Neutrophil elastase (NE), is an important host defence against lung pathogens. Maintaining a homeostatic balance between proteases such as NE and anti-proteases such as secretory leukocyte protease inhibitor (SLPI), is important to prevent tissue damage. In the cystic fibrosis (CF) lung, elevated protease levels and impaired anti-protease defences contribute to tissue destruction.
We assessed lung function and sputum SLPI and NE levels from Pseudomonas aeruginosa infected and non-infected CF patients (median age 20 years at recruitment) during different phases of clinical disease. Healthy, never smokers served as healthy controls (HC). Sputum total cell counts (TCC) and colony forming units of P. aeruginosa were also determined in each sputum sample.
Compared to HC, sputum SLPI was significantly reduced and NE increased in all CF subjects whether infected with P. aeruginosa or not, but the presence of P. aeruginosa worsened these parameters. Females with chronic P. aeruginosa infection had significantly lower sputum SLPI levels than males (p < 0.001). Higher sputum SLPI levels were associated with a significantly reduced rate of longitudinal decline in FEV % predicted (p < 0.05). Antibiotic treatment in P. aeruginosa-infected patients significantly decreased sputum TCC and increased SLPI levels, which positively correlated with improved lung function.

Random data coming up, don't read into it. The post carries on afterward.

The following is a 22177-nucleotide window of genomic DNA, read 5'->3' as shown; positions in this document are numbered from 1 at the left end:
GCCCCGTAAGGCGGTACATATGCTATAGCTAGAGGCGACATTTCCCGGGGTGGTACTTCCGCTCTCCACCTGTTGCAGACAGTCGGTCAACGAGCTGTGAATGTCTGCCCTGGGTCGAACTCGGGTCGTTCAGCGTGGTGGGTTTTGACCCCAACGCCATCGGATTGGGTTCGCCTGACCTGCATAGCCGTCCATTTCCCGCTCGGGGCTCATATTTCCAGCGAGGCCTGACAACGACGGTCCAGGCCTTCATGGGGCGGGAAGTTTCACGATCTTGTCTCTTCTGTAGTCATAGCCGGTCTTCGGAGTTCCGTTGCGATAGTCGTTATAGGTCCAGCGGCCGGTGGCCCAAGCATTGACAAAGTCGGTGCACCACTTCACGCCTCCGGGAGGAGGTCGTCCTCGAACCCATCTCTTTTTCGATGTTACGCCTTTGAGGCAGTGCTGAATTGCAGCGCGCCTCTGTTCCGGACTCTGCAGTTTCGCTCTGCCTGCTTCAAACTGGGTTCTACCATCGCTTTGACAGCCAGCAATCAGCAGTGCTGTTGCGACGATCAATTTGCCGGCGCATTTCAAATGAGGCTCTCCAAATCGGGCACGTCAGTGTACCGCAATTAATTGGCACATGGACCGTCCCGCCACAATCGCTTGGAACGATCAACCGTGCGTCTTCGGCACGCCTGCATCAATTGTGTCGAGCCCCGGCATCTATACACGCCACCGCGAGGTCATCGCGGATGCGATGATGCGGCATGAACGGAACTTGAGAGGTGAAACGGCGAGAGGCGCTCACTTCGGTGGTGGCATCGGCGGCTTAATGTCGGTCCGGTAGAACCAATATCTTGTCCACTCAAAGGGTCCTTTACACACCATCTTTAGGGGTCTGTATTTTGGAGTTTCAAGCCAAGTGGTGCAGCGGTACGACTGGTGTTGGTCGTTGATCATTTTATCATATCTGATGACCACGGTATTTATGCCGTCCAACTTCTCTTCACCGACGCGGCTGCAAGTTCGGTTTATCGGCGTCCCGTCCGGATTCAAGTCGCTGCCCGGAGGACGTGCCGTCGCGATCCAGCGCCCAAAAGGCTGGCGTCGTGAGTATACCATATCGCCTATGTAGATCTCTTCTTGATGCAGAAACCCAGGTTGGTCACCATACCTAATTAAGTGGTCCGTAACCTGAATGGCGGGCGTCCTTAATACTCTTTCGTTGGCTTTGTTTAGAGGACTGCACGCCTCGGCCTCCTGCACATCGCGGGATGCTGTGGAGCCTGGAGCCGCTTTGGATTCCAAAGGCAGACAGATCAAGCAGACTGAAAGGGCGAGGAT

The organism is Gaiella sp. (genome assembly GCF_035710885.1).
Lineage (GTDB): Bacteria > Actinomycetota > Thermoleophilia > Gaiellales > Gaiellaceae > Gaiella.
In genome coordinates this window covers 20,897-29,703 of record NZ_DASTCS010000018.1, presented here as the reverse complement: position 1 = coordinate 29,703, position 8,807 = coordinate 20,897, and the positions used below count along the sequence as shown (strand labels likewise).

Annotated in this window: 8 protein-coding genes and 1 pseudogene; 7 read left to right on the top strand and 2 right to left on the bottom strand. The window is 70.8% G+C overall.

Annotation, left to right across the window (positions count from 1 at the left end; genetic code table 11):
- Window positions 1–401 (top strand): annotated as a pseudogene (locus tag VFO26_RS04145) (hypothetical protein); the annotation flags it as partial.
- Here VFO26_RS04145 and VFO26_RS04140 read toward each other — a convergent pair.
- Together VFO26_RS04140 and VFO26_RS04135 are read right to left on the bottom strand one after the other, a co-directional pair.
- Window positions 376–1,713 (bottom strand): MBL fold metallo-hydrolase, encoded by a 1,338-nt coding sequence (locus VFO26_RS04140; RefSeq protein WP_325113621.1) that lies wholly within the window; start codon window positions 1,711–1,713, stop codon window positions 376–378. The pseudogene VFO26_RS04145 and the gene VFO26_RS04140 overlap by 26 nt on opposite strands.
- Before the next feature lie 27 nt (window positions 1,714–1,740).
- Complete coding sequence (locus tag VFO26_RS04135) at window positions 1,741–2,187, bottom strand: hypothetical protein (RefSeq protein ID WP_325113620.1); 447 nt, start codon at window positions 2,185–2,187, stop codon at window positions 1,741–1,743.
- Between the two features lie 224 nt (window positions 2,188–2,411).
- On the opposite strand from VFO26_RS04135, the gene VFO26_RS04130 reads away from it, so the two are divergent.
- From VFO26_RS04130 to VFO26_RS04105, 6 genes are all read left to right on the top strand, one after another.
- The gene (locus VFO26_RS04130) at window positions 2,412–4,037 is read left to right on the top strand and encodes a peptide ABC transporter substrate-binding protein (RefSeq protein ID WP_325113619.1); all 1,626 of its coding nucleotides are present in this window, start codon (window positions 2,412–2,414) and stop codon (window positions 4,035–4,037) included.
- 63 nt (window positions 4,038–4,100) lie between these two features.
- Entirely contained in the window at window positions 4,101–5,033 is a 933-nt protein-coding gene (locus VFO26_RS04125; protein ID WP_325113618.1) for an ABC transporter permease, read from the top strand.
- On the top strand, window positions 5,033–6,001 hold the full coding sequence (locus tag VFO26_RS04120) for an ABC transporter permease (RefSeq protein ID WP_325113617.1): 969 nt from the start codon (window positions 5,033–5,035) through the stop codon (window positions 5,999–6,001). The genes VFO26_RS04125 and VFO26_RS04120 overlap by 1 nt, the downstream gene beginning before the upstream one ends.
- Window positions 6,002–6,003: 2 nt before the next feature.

Airway SLPI is deficient in CF, which appears more marked in P. aeruginosa-infected female patients. Importantly, a reduced anti-protease to protease ratio is associated with accelerated lung function decline. Treatment of an exacerbation is accompanied by partial recovery of anti-protease defences and significant improvement in lung function, an important clinical outcome.

© 2023 Asian Pacific Society of Respirology.